After the Referral: Monitoring Your Employee's Performance
Monitoring your employee after making a referral to the EAP reinforces progress in improving performance. It also helps your employee remain motivated and participate in treatment or counseling recommended by the EAP.

Consider the following steps in monitoring your employee's progress after making a referral to the EAP:

  1. Decide upon a date and time to meet and discuss progress in improving performance. Do not discuss the employee's personal issues. Arranging several follow-up dates and times in the future provides a constructive sense of urgency for your employee to follow through with the EAP's recommendations and improve performance.
  2. Expect the EAP to call you if your employee misses follow-up appointments or stops following through with its recommendations. Missing EAP appointments and failing to follow treatment recommendations usually precedes a return to job performance problems.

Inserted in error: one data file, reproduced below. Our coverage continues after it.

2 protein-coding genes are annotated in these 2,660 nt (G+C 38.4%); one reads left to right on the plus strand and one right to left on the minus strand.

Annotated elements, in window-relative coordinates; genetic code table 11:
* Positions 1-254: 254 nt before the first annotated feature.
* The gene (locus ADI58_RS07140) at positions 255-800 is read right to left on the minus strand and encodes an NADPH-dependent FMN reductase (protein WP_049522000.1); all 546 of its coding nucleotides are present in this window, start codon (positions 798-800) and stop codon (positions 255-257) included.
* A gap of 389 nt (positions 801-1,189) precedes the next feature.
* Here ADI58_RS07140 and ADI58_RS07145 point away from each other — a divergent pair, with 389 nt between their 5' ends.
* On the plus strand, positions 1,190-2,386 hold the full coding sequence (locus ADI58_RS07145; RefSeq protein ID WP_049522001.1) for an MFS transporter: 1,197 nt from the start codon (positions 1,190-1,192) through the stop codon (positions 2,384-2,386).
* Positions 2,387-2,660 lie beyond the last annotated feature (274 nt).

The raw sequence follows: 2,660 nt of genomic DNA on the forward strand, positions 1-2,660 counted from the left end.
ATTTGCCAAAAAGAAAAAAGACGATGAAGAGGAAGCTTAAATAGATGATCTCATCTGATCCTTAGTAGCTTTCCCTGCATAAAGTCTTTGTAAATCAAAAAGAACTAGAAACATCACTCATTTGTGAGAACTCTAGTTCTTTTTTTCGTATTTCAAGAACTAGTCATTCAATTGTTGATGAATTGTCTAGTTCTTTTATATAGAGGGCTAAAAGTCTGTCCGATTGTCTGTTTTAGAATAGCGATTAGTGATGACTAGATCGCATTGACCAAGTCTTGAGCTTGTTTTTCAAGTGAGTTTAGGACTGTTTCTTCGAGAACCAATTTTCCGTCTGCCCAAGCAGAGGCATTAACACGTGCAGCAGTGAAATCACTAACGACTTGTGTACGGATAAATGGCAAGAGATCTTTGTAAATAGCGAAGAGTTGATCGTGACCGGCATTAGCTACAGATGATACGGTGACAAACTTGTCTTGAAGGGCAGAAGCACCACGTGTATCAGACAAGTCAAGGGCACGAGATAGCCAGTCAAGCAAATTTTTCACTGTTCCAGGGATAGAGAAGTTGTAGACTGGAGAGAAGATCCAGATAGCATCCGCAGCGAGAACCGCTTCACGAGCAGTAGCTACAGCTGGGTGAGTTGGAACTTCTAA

3. If performance problems return, notify the EAP. Consider what disciplinary or administrative actions are appropriate in response to a return to unsatisfactory performance. Is the general trend toward improvement? Consider the answer to this question in your decision.
  4. Praise your employee for improving performance, but be mindful of any return of performance problems.
It's True! It's True! If your employee was treated for alcoholism or an addictive disease, you may be aware of it. Remember that a relapse (a return to drinking or using drugs) is possible. Relapse does not mean failure, but intervention must be quick and certain. Few persons with long-term sobriety achieved it without a relapse along the way. A referral back to the EAP is necessary in the event of relapse or a return to performance problems.

Refer to your organization's policies or agreement with your employee, if one was produced at the time of referral to the EAP or treatment. If in doubt about what to do, note the general trend in improvement of your employee's performance. Don't forget to ask for help, either from the EAP, or your HR representative.